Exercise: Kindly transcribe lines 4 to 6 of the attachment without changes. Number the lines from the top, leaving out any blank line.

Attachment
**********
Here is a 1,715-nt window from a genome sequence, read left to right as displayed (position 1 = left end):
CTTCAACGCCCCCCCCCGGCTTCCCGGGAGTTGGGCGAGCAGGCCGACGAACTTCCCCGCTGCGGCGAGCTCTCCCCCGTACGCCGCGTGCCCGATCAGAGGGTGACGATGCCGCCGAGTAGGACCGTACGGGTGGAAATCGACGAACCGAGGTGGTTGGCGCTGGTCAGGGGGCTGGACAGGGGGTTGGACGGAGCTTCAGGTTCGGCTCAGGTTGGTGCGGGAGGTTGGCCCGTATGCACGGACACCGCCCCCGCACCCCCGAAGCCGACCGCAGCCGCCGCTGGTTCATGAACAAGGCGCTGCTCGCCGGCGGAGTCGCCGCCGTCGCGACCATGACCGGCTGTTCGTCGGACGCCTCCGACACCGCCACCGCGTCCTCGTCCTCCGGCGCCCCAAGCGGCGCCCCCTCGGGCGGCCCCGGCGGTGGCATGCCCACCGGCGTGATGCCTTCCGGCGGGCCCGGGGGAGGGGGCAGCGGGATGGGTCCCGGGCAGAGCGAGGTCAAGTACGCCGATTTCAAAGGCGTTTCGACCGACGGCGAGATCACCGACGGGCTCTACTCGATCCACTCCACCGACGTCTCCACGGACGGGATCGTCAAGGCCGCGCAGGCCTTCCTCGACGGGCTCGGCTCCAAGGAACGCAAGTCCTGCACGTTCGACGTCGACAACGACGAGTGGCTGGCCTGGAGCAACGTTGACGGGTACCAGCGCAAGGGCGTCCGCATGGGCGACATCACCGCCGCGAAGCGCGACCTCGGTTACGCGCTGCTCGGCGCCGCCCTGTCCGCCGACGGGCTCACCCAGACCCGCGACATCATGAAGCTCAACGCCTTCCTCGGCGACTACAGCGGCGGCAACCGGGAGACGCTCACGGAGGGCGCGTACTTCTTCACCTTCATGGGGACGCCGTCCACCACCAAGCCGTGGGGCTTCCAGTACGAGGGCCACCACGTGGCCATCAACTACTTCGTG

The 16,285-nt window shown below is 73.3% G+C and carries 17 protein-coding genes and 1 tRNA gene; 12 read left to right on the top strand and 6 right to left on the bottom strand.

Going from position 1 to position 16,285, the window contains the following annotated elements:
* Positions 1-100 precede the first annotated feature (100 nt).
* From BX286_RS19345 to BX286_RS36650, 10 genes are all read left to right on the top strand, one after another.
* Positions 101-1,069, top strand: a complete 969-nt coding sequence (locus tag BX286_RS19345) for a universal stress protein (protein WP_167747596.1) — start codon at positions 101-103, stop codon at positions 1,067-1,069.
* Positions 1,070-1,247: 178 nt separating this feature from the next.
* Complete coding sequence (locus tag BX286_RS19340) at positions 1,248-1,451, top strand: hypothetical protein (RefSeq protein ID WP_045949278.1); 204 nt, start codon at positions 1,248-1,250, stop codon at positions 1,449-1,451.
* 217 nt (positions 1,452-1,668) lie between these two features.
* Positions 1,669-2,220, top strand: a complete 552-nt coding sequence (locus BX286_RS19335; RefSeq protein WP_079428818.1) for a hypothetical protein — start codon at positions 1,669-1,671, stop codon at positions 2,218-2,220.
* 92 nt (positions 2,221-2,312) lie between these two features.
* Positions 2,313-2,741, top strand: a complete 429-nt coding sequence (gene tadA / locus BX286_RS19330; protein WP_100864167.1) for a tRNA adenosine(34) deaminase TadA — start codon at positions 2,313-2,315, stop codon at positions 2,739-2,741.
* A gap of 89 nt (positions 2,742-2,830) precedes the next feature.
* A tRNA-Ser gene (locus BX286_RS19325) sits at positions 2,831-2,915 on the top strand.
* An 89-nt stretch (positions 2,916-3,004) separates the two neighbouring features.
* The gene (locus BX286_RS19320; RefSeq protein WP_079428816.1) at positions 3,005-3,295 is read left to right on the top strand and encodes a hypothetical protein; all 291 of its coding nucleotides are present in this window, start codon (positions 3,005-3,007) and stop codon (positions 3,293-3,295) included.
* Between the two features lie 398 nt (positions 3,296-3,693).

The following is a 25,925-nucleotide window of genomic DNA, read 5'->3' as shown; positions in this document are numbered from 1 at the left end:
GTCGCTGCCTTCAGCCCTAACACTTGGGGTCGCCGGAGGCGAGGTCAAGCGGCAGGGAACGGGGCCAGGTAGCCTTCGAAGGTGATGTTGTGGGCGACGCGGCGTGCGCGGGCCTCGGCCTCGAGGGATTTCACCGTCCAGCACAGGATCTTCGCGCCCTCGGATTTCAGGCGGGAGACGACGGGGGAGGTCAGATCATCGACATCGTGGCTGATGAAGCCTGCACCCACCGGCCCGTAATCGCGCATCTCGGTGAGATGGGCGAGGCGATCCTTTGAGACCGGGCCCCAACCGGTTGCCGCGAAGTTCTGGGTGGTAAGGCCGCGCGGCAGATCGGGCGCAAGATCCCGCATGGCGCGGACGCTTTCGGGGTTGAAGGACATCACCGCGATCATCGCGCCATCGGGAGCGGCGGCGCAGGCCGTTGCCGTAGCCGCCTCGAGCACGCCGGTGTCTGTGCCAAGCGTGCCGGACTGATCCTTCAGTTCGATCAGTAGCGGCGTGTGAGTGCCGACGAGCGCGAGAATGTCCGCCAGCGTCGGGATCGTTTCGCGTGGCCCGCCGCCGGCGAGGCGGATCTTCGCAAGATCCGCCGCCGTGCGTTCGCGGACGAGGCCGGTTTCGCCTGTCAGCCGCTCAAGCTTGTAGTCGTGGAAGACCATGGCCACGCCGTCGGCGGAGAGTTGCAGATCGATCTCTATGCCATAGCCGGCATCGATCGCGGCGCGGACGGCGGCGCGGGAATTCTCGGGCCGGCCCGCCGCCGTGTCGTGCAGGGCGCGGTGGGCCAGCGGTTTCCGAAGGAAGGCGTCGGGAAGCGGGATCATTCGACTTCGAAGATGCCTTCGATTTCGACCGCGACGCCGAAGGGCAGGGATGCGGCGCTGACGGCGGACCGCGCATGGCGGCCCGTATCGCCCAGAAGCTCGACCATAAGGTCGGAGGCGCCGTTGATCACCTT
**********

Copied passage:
Going from position 1 to position 16,285, the window contains the following annotated elements:
* Positions 1-100 precede the first annotated feature (100 nt).
* From BX286_RS19345 to BX286_RS36650, 10 genes are all read left to right on the top strand, one after another.